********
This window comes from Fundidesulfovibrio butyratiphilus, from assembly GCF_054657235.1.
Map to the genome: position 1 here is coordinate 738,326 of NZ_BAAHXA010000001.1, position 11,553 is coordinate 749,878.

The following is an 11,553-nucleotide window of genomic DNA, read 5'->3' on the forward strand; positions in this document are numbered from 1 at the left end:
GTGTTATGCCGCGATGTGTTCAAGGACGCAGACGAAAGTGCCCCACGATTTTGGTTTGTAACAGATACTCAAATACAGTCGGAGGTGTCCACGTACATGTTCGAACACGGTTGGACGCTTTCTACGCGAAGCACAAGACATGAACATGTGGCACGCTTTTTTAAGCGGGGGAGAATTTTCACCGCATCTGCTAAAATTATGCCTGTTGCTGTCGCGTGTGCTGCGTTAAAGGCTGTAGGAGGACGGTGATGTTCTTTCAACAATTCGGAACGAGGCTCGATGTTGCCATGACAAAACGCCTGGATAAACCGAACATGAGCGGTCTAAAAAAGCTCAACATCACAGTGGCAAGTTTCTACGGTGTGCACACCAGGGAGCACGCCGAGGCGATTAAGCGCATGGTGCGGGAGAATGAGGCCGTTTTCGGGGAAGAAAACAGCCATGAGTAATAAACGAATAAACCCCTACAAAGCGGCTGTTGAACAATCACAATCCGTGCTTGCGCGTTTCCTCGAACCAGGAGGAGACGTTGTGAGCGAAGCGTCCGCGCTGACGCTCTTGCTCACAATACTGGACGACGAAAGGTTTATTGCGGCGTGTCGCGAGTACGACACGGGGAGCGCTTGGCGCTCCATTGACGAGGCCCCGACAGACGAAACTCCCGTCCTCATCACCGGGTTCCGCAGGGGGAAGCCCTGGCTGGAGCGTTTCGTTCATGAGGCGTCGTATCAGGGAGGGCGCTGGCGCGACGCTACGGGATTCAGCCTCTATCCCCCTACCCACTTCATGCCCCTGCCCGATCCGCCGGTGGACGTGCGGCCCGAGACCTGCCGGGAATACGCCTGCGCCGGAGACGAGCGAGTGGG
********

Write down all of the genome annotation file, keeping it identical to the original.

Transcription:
This window comes from Fundidesulfovibrio butyratiphilus, from assembly GCF_054657235.1.
Map to the genome: position 1 here is coordinate 738,326 of NZ_BAAHXA010000001.1, position 11,553 is coordinate 749,878.

The following is an 11,553-nucleotide window of genomic DNA, read 5'->3' on the forward strand; positions in this document are numbered from 1 at the left end:
GTGTTATGCCGCGATGTGTTCAAGGACGCAGACGAAAGTGCCCCACGATTTTGGTTTGTAACAGATACTCAAATACAGTCGGAGGTGTCCACGTACATGTTCGAACACGGTTGGACGCTTTCTACGCGAAGCACAAGACATGAACATGTGGCACGCTTTTTTAAGCGGGGGAGAATTTTCACCGCATCTGCTAAAATTATGCCTGTTGCTGTCGCGTGTGCTGCGTTAAAGGCTGTAGGAGGACGGTGATGTTCTTTCAACAATTCGGAACGAGGCTCGATGTTGCCATGACAAAACGCCTGGATAAACCGAACATGAGCGGTCTAAAAAAGCTCAACATCACAGTGGCAAGTTTCTACGGTGTGCACACCAGGGAGCACGCCGAGGCGATTAAGCGCATGGTGCGGGAGAATGAGGCCGTTTTCGGGGAAGAAAACAGCCATGAGTAATAAACGAATAAACCCCTACAAAGCGGCTGTTGAACAATCACAATCCGTGCTTGCGCGTTTCCTCGAACCAGGAGGAGACGTTGTGAGCGAAGCGTCCGCGCTGACGCTCTTGCTCACAATACTGGACGACGAAAGGTTTATTGCGGCGTGTCGCGAGTACGACACGGGGAGCGCTTGGCGCTCCATTGACGAGGCCCCGACAGACGAAACTCCCGTCCTCATCACCGGGTTCCGCAGGGGGAAGCCCTGGCTGGAGCGTTTCGTTCATGAGGCGTCGTATCAGGGAGGGCGCTGGCGCGACGCTACGGGATTCAGCCTCTATCCCCCTACCCACTTCATGCCCCTGCCCGATCCGCCGGTGGACGTGCGGCCCGAGACCTGCCGGGAATACGCCTGCGCCGGAGACGAGCGAGTGGG